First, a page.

Can small zooplankton mix lakes?

Stefano Simoncelli, Stephen J. Thackeray, Danielle J. Wain

Research output: Contribution to journalArticlepeer-review

13 Citations (SciVal)


The idea that living organisms may contribute to turbulence and mixing in lakes and oceans (biomixing) dates to the 1960s, but has attracted increasing attention in recent years. Recent modeling and experimental studies suggest that marine organisms can enhance turbulence as much as winds and tides in oceans, with an impact on mixing. However, other studies show opposite and contradictory results, precluding definitive conclusions regarding the potential importance of biomixing. For lakes, only models and lab studies are available. These generally indicate that small zooplankton or passive bodies generate turbulence but different levels of mixing depending on their abundance. Nevertheless, biogenic mixing is a complex problem, which needs to be explored in the field, to overcome limitations arising from numerical models and lab studies, and without altering the behavior of the animals under study.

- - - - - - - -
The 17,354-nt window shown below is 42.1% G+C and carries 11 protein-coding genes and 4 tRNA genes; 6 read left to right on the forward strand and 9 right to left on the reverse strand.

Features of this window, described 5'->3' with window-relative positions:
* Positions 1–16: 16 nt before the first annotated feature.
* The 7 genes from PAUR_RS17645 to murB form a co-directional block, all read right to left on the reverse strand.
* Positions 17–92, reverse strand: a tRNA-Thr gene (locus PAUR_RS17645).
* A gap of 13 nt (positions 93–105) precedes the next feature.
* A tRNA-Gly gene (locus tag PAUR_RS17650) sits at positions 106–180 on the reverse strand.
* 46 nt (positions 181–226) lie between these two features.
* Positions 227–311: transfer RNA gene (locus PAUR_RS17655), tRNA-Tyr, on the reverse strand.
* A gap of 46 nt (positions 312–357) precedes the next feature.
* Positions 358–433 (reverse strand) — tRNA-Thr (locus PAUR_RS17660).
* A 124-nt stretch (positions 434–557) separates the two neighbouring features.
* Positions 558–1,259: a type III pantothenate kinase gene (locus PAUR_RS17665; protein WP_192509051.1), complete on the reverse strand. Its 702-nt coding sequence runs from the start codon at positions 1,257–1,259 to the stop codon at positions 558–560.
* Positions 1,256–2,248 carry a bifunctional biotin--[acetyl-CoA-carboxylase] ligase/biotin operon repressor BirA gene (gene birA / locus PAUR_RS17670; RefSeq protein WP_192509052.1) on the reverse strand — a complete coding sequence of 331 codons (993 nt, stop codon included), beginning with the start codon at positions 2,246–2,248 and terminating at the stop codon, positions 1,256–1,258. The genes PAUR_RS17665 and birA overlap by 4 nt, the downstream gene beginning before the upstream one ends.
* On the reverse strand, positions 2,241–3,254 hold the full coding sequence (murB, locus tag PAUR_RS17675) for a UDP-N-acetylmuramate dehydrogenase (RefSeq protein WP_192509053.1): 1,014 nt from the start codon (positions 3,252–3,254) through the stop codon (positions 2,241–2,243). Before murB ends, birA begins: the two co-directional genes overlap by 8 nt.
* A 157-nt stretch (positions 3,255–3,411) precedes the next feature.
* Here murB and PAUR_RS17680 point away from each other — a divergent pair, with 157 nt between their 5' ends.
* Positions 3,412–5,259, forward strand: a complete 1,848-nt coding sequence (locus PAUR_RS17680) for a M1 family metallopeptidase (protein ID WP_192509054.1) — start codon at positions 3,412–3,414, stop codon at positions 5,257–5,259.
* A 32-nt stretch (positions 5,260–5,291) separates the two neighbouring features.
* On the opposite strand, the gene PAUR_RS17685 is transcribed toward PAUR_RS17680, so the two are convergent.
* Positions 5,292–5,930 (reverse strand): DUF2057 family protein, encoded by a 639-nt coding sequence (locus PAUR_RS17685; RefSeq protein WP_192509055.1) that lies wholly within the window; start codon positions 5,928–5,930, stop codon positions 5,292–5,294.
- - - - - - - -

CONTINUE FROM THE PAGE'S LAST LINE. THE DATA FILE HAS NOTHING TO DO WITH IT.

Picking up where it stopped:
Original languageEnglish
Pages (from-to)167–176
JournalLimnology and Oceanography Letters
Issue number5
Early online date20 Sept 2017
Publication statusPublished - 1 Oct 2017


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